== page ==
The other difference is that the big cell providers are generally post-paid plans (though you can usually find pre-paid there as well). However, MVNO plans are usually strictly pre-paid plans. That means that when you have a plan with an MVNO, once you pay – say for the month – you get what you pay for and that’s it.
I actually like the pre-paid better just because you know what you’re paying – there are no overages. That can be a double-edged sword though. If you run out of data on a plan with a fixed amount of data, sorry Charlie! That said, some of the providers will let you buy small add-on data that you can add to your plan at any time.
And you usually don’t get all the bells and whistles with an MVNO or even things like roaming. But many do have added functionality like being able to use your phone as a hotspot and WiFi calling.
For most folks, you’re not going to notice any difference at all. An MVNO would provide everything you need without feeling like you’re missing anything.
Assuming you already have an unlocked paid-off phone that supports the bands needed, you’re good to go. You sign up and select to port your number if you want to keep it, get a SIM card from the MVNO, pop it in your phone, activate service with them, and you’re done.
Once you have that freedom from the big carriers, you can bounce around to find the best cell phone provider for you. Since you usually pre-pay monthly (though some carriers like Mint Mobile do longer terms), you don’t have much to lose. You can change carriers on a regular basis if you want or you can stick with what you got if you like it, turn on auto-pay, and just enjoy!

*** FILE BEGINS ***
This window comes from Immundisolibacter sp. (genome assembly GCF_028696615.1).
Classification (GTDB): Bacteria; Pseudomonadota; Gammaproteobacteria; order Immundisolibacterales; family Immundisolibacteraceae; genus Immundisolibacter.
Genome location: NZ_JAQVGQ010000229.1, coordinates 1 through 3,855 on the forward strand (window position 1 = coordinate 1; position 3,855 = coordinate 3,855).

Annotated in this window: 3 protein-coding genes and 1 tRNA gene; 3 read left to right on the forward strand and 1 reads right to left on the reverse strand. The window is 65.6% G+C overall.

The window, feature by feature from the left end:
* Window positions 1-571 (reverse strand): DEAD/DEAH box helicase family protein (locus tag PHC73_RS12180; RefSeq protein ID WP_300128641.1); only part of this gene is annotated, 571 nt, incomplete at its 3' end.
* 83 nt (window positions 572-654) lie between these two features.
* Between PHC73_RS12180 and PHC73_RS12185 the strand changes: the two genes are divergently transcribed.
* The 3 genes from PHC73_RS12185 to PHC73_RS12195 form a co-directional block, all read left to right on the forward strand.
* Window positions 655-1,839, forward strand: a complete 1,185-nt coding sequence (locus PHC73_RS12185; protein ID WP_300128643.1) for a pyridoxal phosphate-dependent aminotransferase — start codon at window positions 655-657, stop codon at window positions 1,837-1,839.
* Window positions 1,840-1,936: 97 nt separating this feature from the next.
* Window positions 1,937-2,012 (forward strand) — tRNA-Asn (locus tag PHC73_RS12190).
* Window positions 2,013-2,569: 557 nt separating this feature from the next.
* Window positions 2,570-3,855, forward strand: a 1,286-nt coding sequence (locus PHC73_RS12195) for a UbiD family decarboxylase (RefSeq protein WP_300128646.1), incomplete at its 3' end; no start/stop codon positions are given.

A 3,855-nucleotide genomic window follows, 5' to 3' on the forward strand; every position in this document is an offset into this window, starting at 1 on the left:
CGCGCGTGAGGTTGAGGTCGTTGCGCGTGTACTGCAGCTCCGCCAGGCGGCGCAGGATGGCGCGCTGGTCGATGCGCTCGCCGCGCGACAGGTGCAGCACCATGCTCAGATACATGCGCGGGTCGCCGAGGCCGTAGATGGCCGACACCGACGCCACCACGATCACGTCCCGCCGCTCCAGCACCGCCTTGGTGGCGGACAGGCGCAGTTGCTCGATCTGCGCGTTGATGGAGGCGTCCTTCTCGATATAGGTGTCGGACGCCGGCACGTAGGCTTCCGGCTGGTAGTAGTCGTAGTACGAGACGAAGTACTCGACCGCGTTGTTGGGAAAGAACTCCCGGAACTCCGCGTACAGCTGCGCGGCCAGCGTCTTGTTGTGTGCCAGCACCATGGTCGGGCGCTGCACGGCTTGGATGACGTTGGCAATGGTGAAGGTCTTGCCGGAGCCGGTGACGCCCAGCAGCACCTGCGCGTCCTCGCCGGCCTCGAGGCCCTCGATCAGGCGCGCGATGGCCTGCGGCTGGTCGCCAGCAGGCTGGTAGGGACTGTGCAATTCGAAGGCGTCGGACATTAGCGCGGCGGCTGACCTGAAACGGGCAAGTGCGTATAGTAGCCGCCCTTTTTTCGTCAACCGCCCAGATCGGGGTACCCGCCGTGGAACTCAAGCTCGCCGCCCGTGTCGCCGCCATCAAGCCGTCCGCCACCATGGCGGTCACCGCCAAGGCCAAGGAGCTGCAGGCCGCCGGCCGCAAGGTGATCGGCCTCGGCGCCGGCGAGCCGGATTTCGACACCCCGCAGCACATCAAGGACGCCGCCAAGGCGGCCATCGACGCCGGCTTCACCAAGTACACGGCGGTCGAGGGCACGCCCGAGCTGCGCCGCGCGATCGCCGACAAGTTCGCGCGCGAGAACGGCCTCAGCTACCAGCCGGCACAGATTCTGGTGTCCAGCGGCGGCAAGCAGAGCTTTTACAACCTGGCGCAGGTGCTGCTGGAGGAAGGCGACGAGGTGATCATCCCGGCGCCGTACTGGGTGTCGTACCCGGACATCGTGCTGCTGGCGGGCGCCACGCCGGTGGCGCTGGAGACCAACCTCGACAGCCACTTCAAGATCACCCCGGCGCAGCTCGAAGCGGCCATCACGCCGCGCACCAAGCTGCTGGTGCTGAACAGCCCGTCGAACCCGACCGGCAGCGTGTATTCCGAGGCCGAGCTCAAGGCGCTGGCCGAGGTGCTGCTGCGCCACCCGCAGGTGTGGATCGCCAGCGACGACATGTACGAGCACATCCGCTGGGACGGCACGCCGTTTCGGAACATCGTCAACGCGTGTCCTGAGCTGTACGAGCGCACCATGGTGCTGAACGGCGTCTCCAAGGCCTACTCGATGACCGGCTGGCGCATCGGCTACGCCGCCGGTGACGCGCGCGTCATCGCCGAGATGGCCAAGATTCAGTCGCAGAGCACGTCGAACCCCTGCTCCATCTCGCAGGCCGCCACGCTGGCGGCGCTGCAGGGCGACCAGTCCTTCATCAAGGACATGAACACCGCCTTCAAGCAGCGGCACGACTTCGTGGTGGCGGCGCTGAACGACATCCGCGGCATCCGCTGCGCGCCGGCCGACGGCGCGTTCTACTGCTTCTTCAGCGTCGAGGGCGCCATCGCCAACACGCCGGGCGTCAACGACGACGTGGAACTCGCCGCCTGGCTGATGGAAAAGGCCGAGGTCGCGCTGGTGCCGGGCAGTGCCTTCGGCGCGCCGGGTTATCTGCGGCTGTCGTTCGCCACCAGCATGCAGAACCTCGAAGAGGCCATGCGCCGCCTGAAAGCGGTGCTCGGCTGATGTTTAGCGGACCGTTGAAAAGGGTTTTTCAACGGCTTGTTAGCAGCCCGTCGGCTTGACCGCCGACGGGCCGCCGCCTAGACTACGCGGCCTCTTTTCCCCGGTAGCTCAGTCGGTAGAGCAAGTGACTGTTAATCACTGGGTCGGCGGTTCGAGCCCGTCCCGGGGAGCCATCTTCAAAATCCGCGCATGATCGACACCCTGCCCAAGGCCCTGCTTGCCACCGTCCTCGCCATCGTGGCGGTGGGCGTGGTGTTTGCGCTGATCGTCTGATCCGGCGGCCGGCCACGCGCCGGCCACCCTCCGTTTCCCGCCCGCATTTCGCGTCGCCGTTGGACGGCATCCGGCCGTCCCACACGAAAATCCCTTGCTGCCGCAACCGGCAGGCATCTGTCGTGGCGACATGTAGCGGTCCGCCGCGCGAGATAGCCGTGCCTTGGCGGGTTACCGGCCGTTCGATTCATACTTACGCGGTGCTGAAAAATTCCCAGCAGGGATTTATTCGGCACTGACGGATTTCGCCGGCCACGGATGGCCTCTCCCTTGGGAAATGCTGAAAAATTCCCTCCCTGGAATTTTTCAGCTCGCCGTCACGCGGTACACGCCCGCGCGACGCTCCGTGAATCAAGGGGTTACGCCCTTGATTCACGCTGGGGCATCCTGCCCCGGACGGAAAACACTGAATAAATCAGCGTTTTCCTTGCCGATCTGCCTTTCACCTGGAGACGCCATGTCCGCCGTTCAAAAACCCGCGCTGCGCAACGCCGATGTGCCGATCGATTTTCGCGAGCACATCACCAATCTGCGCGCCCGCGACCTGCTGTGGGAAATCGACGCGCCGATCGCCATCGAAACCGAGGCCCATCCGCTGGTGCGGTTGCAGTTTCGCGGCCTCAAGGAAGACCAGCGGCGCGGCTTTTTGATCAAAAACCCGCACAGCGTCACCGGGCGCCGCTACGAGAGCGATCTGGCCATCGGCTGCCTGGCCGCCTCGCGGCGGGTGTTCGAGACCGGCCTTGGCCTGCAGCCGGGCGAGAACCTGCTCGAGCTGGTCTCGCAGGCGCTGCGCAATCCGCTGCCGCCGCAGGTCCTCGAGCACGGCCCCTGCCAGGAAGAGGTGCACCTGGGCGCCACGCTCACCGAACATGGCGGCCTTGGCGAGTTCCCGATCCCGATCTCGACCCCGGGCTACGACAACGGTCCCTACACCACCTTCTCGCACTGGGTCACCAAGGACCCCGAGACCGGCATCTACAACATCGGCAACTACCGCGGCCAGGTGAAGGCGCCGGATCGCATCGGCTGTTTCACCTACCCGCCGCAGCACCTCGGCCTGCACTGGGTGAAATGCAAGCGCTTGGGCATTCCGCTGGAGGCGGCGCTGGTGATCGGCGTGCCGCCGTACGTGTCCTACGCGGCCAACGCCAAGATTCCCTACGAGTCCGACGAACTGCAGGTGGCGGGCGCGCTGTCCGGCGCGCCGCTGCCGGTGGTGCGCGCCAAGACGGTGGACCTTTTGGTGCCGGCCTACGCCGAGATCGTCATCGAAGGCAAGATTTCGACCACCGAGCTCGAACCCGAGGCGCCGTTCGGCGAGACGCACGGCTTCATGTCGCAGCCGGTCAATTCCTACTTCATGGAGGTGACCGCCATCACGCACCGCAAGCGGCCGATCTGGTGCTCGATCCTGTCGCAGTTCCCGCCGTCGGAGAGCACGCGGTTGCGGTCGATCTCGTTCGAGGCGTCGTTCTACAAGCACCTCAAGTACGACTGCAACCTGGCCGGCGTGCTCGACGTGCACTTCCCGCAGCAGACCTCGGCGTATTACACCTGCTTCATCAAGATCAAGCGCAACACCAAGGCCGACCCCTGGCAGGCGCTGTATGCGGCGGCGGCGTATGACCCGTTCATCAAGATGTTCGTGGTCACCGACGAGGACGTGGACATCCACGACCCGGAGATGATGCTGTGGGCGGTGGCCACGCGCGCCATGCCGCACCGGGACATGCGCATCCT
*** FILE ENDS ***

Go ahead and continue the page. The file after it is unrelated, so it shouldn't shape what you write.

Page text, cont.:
Why I think Visible is the best cell phone provider
Ok, so why Visible? What makes Visible good enough for me to consider it the best cell phone provider for us?
That’s the key phrase there in that I consider it to be the best cell provider for us. There’s so much variation in what we all need or want and in how we use our cell phones that it may or not be what you’re looking for. That’s what you’ll need to determine.
Here are the things that I like about Visible…
It’s essentially $25/month per line (taxes and fees included). They do a weird thing where they tell you it’s $40 for one line, $35 for two, $30 for three, and $25 for four. It’s silly that they even say that anymore because they have something called Party Pay which basically means you’re paying $25 per line no matter if you have one phone or a bunch of them.
Party Pay was something they created long ago where you can create or join a group and recruit family, friends, or strangers to be a part of it to bring the price per line down. You still each get separate billing so it makes it easy and you don’t need to know or care about the other people on it.